Prime property rental sector in central London boosted by US bank employees and foreign businessmen

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Property values rise due to US employees and European businessmen

US bank employees and European businessmen are boosting the prime property rental sector in central London, according to a new report.

They are among the rise in corporate tenants making a timely return to the market, offering a boost to landlords following George Osborne’s emergency Budget, according to property consultant Cluttons.

Several locations across prime Central London, including Kensington, Chelsea, Holland Park and Wapping, has seen an increase in tenants relocating for business, largely from America and Europe.

Traditionally, a high percentage of residential property in these parts of the capital was occupied by corporate tenants, but the recession impacted heavily on the number of business relocations. Now Cluttons is recording a 35% rise in corporate lets this summer.

Growth in the corporate market will come as a major boost to the industry as landlords take a view on the impact of the latest CGT changes.

‘Corporate lets represent a significant portion of the rental market in prime London and the decline in recent years has impacted on tenant demographics and rental returns for landlords,’ said Lynn Hilton, partner for residential lettings at Cluttons.

‘It is hugely encouraging to see a renewed demand, especially among those coming from overseas. This indicates a positive outlook going forward and reinforces London’s leading position in the world of business. The current rise in corporate tenants will help support micro markets and encourage growth across key parts of the capital,’ she added.

A separate report shows that poor inventories are costing UK property landlords some £12 million a year in lost claims as a lack of prepared evidence works against them in the event of a deposit dispute.

Since the introduction of the Tenancy Deposit Protection Scheme (TDPS) in 2007, the onus has been firmly with the landlord to prove their case. However as a result of improperly prepared inventories and lack of proper evidence, landlords now have less than a 1 in 10 chance of winning a dispute, it is claimed.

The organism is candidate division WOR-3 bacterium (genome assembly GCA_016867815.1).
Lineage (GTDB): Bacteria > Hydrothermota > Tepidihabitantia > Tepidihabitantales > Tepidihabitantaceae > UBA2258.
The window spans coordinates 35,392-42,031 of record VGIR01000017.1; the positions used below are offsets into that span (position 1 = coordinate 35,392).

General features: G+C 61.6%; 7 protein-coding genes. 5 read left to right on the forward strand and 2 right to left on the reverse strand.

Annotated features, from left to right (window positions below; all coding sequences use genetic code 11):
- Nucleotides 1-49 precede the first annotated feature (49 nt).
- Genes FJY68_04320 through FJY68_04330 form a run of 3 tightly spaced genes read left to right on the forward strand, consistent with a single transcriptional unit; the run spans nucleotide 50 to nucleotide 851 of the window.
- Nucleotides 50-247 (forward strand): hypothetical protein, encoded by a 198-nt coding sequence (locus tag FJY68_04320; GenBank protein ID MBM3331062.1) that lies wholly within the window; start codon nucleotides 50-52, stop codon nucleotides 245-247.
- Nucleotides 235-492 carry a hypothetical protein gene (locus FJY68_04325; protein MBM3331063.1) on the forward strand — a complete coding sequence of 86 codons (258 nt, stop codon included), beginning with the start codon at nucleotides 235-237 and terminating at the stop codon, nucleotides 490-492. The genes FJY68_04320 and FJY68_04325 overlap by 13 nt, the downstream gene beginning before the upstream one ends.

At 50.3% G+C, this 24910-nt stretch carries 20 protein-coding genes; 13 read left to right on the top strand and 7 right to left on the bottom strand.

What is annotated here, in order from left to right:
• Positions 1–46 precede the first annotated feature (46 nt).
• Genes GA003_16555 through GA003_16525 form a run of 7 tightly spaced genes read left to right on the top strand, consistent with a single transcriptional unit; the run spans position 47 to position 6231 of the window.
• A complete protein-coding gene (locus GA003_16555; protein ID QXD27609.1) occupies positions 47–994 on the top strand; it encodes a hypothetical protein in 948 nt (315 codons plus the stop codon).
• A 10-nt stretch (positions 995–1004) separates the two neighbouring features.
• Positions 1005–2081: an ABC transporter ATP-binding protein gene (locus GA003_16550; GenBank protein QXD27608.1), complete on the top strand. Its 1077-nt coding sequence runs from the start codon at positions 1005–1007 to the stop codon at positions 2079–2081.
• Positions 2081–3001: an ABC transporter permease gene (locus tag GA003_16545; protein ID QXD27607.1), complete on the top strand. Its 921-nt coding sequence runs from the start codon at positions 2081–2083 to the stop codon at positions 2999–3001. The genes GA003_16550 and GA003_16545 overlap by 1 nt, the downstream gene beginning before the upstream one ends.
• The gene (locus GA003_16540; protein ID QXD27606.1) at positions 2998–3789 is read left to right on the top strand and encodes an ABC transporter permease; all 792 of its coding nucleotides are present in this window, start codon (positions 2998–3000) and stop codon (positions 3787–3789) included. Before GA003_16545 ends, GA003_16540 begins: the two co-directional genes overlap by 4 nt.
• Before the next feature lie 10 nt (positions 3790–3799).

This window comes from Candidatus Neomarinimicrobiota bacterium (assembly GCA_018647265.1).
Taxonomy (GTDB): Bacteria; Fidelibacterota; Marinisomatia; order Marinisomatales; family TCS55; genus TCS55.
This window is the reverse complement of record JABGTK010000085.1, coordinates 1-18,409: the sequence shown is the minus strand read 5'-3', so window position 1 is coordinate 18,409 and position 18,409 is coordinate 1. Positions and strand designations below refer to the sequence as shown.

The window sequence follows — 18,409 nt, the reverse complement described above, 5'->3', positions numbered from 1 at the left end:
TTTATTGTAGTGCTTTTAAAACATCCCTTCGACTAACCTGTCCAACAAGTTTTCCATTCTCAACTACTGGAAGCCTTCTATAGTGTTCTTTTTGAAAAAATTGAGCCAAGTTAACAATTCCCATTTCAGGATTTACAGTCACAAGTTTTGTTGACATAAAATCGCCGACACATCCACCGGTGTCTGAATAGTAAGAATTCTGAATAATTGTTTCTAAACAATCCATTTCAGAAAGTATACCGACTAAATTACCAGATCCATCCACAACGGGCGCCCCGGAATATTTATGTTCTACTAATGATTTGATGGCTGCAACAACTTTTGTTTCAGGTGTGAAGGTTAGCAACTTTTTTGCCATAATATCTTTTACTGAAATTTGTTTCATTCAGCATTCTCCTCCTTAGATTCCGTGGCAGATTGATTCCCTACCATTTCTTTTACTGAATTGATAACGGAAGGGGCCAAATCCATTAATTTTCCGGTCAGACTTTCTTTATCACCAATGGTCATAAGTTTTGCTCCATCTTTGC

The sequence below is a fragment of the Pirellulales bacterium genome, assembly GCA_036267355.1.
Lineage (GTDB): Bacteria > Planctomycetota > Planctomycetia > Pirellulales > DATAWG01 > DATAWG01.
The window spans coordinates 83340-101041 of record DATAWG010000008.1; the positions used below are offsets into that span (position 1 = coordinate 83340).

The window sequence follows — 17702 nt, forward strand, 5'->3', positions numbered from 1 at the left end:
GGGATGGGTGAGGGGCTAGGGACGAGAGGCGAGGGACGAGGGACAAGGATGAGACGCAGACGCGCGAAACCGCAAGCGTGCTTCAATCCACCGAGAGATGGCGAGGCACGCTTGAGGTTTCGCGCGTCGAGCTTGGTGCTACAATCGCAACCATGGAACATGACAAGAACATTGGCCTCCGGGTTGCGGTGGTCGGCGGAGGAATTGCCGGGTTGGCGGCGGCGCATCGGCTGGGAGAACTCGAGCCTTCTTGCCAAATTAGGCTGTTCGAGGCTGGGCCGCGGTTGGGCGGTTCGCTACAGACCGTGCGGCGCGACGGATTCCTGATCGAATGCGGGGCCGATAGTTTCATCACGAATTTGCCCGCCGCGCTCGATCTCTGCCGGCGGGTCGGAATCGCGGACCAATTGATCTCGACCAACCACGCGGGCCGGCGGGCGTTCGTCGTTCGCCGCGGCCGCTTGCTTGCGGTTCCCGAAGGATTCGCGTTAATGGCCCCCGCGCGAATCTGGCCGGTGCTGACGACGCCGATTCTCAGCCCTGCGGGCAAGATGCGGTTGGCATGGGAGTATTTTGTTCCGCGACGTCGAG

In 2009, there were 23,500 deposit disputes, a figure that is growing exponentially each year. Within the same period, 92%of these cases found in favour of the tenant, costing landlords an estimated £12 million in lost claims, according to the Video Inventory Agency.

While the TDPS is vital to protect tenants, the residential property market has been ‘consistently undermined’ by incomplete or sub-standard inventories, says founder Frazer Fearnhead.

‘When it comes to inventories, landlords have traditionally got away with the bare minimum. In my time I have seen inventories that have been scribbled on the back of an envelope. However, since 2007, the balance of power has swung in favour of the tenant. This is positive since many would-be cowboys have been pushed out of the market. However, it also means that law abiding landlords are losing money unnecessarily,’ he explained.

He launched TVIA after an incomplete photographic inventory on one of his own properties meant there was no evidence to corroborate a deposit dispute so using similar practices to police standard operating procedures for filming crime scenes, each written inventory produced by TVIA is supported by high definition video evidence that has been designed to stand up in court.

‘Video inventories are watertight and cost effective. A visual record speaks volumes and it is clear from our work that video inventories are the future for the industry. To minimise disputes, adjudicators need to have as much information as possible to help prove a case. With video content, there is no room for debate,’ added Fearnhead.

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